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Board Busyness: Target, Deviation, and Firm Performance

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Abstract

I investigate how firm's demand for board services, agency issues, and labor market frictions are associated with board busyness, and reexamine the relation between board busyness and firm performance. My theoretical model predicts the existence of heterogeneous target levels of board busyness, which increase with firms' demand for board advisory services and decrease with demand for monitoring services. However, frictions arising from agency issues and director labor market could prevent firms from reaching these target levels. My empirical results suggest that the variation in board busyness explained by firm's demand for board services is positively associated with firm performance while the variation predicted by agency issues and labor market frictions is negatively related to firm performance. I also find that firm performance is positively associated with the busyness of audit committee, and negatively with that of nominating committee. Collectively, my results do not support the call for setting one size fit all limits of multiple directorships for all firms.

Introduction

The composition and effectiveness of the board of directors have been the focus of corporate governance literature for decades. While prior studies primarily focus on monitoring function and board independence, a growing literature investigates the advisory function and other board composition dimensions, such as board busyness, size, and diversity. Due to the increased time commitment needed for directors of public companies in recent years, the overboard concern has gained more attention increasingly. Activists and proxy advisors call for limits on multiple directorships with the belief that overboarded directors can harm firm performance. Firms have been increasingly adopting restrictive policies of multiple directorships. A growing literature has emerged to investigate multiple directorships as well. However, theoretical predictions and empirical findings are still ambiguous as to the impact of multiple directorships on firm performance.

Multiple directorships are endogenously determined in the director labor market, in which directors work as the suppliers of board services while the firms play as the consumers (demanders). The director labor market plays an essential role in corporate governance by providing managerial talents with reputational incentives through board seats. It is established in the literature how the supplier side works. Specifically, the labor market recognizes the ability difference of managerial talents through various firm performance metrics and provides different numbers of board seats accordingly. However, our understanding of the consumer (demander) side is relatively limited. The previous literature assumes that firms have homogenous demand. Therefore, it is not clear how firms' different preferences for director services and other characteristics play a role when firms provide director positions to the market. My study aims to fill this gap.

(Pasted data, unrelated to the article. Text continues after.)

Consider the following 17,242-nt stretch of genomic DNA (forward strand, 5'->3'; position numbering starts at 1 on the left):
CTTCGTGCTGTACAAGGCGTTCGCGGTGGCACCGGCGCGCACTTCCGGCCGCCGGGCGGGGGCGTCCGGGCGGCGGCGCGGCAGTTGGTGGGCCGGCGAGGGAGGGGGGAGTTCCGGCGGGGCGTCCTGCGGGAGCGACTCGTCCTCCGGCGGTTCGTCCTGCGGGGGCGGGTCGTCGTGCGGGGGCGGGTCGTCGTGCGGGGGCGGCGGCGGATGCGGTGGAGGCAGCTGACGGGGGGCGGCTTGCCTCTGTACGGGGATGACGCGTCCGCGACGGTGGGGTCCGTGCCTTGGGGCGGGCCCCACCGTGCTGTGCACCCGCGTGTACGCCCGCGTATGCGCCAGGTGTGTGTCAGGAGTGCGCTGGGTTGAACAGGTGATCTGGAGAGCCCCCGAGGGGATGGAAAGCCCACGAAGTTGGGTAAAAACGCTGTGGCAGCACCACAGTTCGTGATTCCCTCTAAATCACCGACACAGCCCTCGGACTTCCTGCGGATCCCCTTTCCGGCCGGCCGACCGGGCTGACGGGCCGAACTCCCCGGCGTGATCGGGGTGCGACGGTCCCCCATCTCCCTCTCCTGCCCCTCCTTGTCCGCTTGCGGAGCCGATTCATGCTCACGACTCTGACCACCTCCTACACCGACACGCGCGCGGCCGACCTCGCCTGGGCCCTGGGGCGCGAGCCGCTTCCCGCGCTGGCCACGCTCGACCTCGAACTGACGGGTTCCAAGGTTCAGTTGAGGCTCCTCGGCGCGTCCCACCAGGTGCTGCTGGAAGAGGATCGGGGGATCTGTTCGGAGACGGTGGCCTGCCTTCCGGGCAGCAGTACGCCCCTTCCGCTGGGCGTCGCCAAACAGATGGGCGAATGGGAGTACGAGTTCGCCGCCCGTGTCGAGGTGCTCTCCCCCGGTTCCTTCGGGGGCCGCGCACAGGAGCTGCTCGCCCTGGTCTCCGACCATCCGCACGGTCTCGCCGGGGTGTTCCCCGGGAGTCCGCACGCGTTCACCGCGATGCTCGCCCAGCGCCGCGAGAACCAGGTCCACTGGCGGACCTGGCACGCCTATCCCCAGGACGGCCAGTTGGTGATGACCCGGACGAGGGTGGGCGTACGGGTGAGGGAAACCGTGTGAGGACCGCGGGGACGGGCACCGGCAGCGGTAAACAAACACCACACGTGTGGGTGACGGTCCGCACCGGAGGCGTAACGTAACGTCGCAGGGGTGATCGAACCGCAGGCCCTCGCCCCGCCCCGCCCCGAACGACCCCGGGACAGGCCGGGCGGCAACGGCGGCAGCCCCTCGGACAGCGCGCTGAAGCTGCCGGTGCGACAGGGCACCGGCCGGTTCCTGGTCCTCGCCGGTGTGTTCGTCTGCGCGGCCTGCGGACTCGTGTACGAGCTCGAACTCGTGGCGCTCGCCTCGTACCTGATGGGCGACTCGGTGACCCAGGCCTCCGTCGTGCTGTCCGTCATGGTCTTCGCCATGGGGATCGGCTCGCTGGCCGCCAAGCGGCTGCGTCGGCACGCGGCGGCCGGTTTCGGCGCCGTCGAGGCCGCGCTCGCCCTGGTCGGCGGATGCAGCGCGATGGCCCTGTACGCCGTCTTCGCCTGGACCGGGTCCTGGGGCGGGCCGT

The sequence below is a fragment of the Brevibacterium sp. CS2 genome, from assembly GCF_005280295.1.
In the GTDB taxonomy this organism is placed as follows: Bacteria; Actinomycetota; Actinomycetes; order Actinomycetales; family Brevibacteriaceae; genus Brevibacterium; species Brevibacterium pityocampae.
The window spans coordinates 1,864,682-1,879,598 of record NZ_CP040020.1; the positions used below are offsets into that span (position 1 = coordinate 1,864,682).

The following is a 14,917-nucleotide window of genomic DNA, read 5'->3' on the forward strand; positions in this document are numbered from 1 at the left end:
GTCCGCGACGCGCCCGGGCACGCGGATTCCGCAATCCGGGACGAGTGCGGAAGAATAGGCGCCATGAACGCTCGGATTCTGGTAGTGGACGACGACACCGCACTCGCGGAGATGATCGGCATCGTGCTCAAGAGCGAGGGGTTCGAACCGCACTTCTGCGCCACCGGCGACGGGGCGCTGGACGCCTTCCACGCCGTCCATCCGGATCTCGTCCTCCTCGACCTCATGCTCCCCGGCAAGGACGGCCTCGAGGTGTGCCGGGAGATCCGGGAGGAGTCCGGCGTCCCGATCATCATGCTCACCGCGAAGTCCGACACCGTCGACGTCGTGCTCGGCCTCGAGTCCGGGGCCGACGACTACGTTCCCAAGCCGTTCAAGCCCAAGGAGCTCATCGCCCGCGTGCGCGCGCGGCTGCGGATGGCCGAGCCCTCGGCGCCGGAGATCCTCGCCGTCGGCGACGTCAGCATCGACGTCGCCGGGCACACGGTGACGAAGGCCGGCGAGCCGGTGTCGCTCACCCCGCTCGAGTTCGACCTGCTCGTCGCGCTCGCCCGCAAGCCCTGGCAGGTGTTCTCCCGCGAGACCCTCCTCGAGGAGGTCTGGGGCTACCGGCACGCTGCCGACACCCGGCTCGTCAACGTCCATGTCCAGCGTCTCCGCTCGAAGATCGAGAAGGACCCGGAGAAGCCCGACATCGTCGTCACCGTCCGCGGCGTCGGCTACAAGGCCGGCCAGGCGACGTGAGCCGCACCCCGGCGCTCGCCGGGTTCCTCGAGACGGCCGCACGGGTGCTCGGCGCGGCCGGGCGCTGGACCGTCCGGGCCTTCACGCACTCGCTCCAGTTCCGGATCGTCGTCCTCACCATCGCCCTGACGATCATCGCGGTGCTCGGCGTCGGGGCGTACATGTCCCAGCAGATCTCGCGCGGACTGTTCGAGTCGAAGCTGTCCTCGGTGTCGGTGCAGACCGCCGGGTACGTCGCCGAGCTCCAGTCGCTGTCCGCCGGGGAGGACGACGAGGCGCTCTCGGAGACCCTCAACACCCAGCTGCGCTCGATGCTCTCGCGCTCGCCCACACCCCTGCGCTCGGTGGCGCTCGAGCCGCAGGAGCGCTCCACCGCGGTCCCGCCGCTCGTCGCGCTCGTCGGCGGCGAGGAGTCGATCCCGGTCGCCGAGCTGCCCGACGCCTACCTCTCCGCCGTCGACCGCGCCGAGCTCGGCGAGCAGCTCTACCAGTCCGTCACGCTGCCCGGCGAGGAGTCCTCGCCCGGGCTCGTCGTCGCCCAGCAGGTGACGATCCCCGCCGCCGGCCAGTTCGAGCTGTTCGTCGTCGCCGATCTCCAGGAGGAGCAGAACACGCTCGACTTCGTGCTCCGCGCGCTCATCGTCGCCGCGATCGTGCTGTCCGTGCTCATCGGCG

My primary research question asks how firm's preference for advisory services and monitoring services, agency issues, and labor market frictions are associated with the multiple directorships on the firm level. The answer to this question is fundamental to appreciate the relation between multiple directorships and firm performance. I posit that different firms have different target levels of board busyness, which maximize the value added by their boards. However, agency issues and labor market frictions could lead firms to deviate from the target levels. Therefore, the association between the observed levels of board busyness and firm performance depends on the composition of different components of board busyness.

To examine this argument, I provide a model in which a firm considers its particular preference for advising services and monitoring services and trades off the different effects of multiple directors on advising quality and monitoring quality in determining the target level of multiple directorships held by its board members. The model shows that there exist heterogeneous and time-varying target levels of multiple directorships, which are positively related to the firm's advisory need and negatively with its monitoring need.

To empirically test the model, I decompose the level of firm's multiple directorships into demand related component, friction related component, and unexplained residual component by regressing multiple directorships on a list of factors driving firm's demand for board advisory services, demand for monitoring services, agency issues and labor market frictions. Then I examine the relation between these components and various performance metrics. I find consistent evidence of a positive association between firm performance and the demand related component, and a negative association with the friction related component. My committee level analysis shows that firm performance is positively associated with the multiple directorships of the audit committee, and negatively with the multiple directorships of the nominating committee. Given that audit committees are heavily scrutinized during my sample period, and nominating committees are in charge of nominating directors, this finding could be related with agency issues and director labor market frictions, which I will investigate further.


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